While art is often extolled as being aesthetically pleasing, sometimes people neglect to realize that there is actually a science behind every piece of artwork.
Most artists start off every painting by making an “under drawing,” which is the basic sketch that artists draw before they start painting. This process helps depict the desired image as accurately as possible.
Through infrared reflectography, changes and sketches that an artist made on a piece can be revealed. Other tools that are often used by art conservators are ultraviolet lights, microscopes and X-radiography.
The advanced technology that is available today allows conservators to see the undercoat of a painting in less than one to two minutes. However, for pieces that are older and not as well-preserved, the process takes about eight minutes. Still, pretty impressive.
Uncovering what lies beneath the paint also uncovers a great deal about a painting. In fact, under drawings often illustrate unique qualities that characterize an artist.
As an artist myself, I choose to utilize the under drawing method in my own work. I like to make a rough sketch of the image I am painting in pencil, lightly enough to not damage the surface but hard enough to make the lines visible after I add the first layer of paint.
Acclaimed artists such as Caravaggio, Georges de La Tour and Henri Matisse are known for having distinctive methods for under drawing. While Caravaggio preferred to use incisions, sharp lines made with the back of a paint brush, to mark the location of main parts of the image, Georges de La Tour used cartoons to represent the people that were in his painting.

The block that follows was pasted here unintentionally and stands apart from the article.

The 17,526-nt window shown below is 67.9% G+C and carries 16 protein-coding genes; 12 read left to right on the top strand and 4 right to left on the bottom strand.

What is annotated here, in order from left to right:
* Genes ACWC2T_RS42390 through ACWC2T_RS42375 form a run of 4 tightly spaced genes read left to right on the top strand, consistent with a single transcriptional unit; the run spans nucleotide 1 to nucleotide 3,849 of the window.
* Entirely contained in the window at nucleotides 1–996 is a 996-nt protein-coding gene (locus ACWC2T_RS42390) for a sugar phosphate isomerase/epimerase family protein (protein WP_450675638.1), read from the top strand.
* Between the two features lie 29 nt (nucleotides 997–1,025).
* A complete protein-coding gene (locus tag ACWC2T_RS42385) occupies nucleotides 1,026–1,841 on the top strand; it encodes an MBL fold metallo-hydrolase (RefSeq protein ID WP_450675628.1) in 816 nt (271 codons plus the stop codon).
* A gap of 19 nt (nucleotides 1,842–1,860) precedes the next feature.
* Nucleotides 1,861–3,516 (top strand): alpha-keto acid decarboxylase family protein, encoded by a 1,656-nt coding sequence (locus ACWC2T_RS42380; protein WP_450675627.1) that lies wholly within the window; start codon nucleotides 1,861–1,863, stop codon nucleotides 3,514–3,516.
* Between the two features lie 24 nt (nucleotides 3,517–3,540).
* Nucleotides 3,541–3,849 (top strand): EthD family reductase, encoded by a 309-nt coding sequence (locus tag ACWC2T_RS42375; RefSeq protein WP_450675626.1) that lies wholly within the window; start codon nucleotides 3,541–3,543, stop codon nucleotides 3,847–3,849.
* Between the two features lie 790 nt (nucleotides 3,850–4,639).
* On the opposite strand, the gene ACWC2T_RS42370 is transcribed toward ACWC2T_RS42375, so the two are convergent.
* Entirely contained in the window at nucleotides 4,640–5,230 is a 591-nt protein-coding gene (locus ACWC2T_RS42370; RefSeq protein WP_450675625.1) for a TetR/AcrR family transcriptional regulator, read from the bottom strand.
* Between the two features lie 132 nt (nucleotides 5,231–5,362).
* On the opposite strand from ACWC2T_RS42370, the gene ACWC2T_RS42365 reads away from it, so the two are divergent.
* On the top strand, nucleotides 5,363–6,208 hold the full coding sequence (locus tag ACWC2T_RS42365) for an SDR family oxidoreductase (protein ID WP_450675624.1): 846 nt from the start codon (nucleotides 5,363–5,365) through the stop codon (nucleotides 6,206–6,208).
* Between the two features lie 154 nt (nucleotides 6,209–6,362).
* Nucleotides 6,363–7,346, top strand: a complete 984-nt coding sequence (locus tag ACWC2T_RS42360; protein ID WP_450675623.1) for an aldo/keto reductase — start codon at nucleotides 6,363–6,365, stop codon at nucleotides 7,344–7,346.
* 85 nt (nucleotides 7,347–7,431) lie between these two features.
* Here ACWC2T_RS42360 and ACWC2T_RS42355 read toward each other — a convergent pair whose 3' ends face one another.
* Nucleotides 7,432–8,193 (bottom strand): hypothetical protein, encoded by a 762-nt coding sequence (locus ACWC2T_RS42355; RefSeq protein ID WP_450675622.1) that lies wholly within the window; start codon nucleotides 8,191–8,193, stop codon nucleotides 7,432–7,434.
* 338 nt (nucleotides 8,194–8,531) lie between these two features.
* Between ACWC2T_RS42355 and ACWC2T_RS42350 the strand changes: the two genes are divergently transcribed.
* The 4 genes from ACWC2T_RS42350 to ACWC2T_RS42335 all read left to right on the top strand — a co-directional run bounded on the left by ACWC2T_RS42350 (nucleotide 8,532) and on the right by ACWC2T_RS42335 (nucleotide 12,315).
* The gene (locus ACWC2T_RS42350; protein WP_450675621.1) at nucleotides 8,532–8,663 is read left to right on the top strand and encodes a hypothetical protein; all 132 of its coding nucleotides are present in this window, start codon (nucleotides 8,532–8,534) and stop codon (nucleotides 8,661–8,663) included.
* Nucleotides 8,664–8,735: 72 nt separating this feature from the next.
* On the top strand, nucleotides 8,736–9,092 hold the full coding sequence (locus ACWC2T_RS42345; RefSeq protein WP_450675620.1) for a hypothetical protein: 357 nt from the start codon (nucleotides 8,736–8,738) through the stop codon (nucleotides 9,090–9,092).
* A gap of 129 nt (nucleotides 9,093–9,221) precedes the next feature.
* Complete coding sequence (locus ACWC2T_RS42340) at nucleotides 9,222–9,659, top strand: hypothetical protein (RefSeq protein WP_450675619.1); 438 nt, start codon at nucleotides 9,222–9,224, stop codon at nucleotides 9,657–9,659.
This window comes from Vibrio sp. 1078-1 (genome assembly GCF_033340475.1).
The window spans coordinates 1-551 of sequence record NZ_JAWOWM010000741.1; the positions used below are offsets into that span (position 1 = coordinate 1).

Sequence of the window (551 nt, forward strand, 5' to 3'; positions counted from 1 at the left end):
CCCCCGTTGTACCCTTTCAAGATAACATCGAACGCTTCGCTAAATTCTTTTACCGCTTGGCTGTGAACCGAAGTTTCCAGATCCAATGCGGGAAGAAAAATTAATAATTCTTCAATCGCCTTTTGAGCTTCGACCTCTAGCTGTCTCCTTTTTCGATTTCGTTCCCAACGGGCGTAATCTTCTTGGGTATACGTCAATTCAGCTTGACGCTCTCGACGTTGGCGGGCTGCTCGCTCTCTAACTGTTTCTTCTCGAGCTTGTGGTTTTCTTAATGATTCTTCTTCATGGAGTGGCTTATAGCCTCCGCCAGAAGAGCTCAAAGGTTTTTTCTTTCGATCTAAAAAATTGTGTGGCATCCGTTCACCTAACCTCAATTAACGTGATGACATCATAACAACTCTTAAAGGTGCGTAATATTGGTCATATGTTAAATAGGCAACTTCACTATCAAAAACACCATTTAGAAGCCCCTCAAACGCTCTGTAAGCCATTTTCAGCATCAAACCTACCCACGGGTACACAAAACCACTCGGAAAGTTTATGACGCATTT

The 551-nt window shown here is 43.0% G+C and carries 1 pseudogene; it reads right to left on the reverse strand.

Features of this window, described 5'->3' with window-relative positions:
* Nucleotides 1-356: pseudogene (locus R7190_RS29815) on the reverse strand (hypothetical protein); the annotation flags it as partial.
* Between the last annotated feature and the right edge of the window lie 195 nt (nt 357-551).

In contrast, Matisse’s particular factor was his use of turpentine-soaked rags to wipe away parts of the work he didn’t like, a method that I myself have also used. Through the use of infrared reflectography, the paint remnants that are not fully removed with the turpentine can become visible, allowing conservators to see that the artist used this strategy.
At the Kimbell Art Museum, the first Texas museum to build a purpose-built conservation studio, conservators have continued to uncover the mystery behind many highly-prized works. In 1987, the Kimbell even had the opportunity to examine Caravaggio’s “The Card Sharps,” one of Caravaggio’s first major works after he arrived in Rome in the late sixteenth-century.
Recently, in The Collection of Nancy Lee and Perry R. Bass, the Kimbell also worked with the Netherlands-based Van Gogh Museum to look into two Van Gogh pieces in the collection, which was quite the accomplishment for the museum.
The Kimbell is just one of many institutions leading ongoing research to uncover what’s underneath the various layers of iconic works of art. While a painting may look like a masterpiece, sometimes you can learn more about the artist not by admiring the finished product, but by simply looking beneath its surface.